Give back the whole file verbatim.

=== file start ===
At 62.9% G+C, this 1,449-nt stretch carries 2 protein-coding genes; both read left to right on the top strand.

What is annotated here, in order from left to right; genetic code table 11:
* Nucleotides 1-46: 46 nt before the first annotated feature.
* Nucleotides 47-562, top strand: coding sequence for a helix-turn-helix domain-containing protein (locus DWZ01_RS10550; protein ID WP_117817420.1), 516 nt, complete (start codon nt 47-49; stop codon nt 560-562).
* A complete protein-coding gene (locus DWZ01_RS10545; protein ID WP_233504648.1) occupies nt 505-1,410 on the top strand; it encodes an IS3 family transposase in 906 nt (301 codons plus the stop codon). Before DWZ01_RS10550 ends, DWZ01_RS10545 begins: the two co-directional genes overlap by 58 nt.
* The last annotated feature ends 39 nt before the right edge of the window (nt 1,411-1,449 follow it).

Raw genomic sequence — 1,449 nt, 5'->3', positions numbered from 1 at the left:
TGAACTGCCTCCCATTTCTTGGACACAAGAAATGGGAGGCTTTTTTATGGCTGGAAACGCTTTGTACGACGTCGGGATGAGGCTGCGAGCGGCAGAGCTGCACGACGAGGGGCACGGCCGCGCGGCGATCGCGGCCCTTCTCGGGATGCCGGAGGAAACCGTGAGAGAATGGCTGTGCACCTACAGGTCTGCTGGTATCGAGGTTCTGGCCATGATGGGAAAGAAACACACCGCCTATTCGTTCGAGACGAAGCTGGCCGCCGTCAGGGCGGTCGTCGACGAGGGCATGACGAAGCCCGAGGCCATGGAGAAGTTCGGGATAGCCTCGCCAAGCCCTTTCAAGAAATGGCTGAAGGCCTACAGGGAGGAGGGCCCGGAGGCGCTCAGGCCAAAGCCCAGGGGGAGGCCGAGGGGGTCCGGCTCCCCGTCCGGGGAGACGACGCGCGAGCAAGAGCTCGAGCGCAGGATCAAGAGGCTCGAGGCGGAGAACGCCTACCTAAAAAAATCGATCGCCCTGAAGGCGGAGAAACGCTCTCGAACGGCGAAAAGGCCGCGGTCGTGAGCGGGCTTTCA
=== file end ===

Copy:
At 62.9% G+C, this 1,449-nt stretch carries 2 protein-coding genes; both read left to right on the top strand.

What is annotated here, in order from left to right; genetic code table 11:
* Nucleotides 1-46: 46 nt before the first annotated feature.
* Nucleotides 47-562, top strand: coding sequence for a helix-turn-helix domain-containing protein (locus DWZ01_RS10550; protein ID WP_117817420.1), 516 nt, complete (start codon nt 47-49; stop codon nt 560-562).
* A complete protein-coding gene (locus DWZ01_RS10545; protein ID WP_233504648.1) occupies nt 505-1,410 on the top strand; it encodes an IS3 family transposase in 906 nt (301 codons plus the stop codon). Before DWZ01_RS10550 ends, DWZ01_RS10545 begins: the two co-directional genes overlap by 58 nt.
* The last annotated feature ends 39 nt before the right edge of the window (nt 1,411-1,449 follow it).

Raw genomic sequence — 1,449 nt, 5'->3', positions numbered from 1 at the left:
TGAACTGCCTCCCATTTCTTGGACACAAGAAATGGGAGGCTTTTTTATGGCTGGAAACGCTTTGTACGACGTCGGGATGAGGCTGCGAGCGGCAGAGCTGCACGACGAGGGGCACGGCCGCGCGGCGATCGCGGCCCTTCTCGGGATGCCGGAGGAAACCGTGAGAGAATGGCTGTGCACCTACAGGTCTGCTGGTATCGAGGTTCTGGCCATGATGGGAAAGAAACACACCGCCTATTCGTTCGAGACGAAGCTGGCCGCCGTCAGGGCGGTCGTCGACGAGGGCATGACGAAGCCCGAGGCCATGGAGAAGTTCGGGATAGCCTCGCCAAGCCCTTTCAAGAAATGGCTGAAGGCCTACAGGGAGGAGGGCCCGGAGGCGCTCAGGCCAAAGCCCAGGGGGAGGCCGAGGGGGTCCGGCTCCCCGTCCGGGGAGACGACGCGCGAGCAAGAGCTCGAGCGCAGGATCAAGAGGCTCGAGGCGGAGAACGCCTACCTAAAAAAATCGATCGCCCTGAAGGCGGAGAAACGCTCTCGAACGGCGAAAAGGCCGCGGTCGTGAGCGGGCTTTCA